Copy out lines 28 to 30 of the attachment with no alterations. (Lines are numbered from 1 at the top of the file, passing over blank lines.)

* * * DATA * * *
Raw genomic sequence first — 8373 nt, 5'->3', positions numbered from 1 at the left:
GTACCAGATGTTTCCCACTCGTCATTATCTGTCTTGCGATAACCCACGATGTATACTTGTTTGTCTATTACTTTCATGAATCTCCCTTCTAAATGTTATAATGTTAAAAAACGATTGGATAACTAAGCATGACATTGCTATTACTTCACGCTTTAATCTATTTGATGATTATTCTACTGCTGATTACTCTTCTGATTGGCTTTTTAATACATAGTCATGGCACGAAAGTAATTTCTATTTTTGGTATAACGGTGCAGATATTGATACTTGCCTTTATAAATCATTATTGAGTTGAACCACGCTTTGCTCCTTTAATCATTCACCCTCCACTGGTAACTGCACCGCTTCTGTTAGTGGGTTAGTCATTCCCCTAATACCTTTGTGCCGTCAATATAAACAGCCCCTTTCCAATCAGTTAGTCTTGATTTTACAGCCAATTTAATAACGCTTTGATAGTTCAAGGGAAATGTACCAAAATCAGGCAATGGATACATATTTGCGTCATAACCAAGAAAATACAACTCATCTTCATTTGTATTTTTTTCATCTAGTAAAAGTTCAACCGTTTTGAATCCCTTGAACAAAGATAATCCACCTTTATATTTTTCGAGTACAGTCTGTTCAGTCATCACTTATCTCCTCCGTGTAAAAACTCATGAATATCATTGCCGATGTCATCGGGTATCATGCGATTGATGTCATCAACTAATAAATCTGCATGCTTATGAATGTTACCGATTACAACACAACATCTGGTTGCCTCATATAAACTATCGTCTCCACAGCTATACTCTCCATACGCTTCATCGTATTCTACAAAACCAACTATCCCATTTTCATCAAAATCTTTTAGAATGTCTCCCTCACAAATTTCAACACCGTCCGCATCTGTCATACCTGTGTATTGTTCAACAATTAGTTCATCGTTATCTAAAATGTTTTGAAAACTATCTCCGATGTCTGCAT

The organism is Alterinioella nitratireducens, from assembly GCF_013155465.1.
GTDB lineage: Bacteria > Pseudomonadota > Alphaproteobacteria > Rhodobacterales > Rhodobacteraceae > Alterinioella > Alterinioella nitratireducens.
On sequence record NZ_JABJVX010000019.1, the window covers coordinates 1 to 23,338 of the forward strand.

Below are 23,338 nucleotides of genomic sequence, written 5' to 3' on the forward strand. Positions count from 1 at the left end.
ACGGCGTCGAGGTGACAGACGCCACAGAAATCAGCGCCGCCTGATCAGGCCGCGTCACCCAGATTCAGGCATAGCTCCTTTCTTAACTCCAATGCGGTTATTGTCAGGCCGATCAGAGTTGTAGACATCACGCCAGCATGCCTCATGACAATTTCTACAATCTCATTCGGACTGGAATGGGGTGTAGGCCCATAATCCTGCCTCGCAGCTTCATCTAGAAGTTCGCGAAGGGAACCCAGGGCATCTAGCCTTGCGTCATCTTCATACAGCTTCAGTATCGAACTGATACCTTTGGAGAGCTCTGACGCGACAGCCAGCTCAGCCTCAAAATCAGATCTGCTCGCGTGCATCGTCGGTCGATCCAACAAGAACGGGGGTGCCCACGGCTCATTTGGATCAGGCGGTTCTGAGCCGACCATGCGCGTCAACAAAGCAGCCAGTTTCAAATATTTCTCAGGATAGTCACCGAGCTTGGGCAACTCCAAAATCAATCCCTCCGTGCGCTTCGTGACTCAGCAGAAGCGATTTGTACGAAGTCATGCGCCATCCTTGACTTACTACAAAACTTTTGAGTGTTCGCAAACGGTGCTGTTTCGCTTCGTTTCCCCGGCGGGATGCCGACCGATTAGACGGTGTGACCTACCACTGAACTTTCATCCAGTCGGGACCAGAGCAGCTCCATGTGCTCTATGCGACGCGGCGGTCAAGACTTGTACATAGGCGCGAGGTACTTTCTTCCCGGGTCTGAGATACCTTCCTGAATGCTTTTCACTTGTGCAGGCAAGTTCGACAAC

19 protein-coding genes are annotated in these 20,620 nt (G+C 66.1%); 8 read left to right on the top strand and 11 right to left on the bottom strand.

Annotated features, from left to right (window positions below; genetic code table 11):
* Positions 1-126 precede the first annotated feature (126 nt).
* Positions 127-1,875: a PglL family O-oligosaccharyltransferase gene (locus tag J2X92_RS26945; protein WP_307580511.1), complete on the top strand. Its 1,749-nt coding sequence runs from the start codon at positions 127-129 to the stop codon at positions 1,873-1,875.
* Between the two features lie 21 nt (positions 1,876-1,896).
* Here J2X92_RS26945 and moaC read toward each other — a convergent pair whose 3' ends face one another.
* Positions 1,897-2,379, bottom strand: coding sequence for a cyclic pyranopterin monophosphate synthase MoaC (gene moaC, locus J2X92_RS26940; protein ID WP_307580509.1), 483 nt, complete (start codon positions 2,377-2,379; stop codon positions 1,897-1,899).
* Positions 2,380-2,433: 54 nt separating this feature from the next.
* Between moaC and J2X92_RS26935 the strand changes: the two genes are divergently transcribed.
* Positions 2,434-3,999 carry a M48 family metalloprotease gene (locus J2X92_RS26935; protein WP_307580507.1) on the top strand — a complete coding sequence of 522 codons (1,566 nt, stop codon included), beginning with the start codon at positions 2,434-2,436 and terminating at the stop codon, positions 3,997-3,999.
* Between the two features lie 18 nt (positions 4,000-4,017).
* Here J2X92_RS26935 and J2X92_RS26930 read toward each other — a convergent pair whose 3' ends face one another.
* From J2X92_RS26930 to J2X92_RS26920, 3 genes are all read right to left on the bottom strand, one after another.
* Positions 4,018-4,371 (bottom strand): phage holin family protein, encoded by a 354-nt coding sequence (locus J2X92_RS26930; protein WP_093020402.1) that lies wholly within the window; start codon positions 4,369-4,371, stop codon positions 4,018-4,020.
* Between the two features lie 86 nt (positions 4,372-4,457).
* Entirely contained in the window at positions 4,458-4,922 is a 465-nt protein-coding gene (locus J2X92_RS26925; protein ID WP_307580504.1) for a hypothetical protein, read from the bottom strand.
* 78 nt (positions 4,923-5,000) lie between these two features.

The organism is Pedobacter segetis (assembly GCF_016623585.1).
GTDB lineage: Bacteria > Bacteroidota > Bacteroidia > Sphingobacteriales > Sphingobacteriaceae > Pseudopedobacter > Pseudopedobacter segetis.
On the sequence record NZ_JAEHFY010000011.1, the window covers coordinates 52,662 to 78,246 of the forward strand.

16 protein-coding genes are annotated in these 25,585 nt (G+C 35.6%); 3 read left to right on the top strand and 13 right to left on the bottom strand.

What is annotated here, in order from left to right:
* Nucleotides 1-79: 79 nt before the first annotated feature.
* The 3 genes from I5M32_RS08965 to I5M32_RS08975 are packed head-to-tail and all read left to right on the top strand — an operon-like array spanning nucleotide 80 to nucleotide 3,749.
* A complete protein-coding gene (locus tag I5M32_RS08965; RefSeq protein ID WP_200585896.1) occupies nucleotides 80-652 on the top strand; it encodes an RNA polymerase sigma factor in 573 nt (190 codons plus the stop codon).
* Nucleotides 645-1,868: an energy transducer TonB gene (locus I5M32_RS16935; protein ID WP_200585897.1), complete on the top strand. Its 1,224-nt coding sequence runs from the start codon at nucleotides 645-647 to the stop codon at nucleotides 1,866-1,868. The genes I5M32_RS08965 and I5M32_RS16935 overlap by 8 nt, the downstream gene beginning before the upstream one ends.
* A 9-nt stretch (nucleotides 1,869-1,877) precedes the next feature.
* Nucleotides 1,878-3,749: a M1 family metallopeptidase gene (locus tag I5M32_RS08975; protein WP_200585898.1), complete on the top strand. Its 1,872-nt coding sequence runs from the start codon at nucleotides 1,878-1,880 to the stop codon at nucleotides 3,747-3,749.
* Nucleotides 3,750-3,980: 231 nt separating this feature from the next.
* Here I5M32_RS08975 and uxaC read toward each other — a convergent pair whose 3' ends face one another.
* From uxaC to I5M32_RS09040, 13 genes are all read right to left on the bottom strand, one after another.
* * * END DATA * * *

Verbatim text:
16 protein-coding genes are annotated in these 25,585 nt (G+C 35.6%); 3 read left to right on the top strand and 13 right to left on the bottom strand.

What is annotated here, in order from left to right:
* Nucleotides 1-79: 79 nt before the first annotated feature.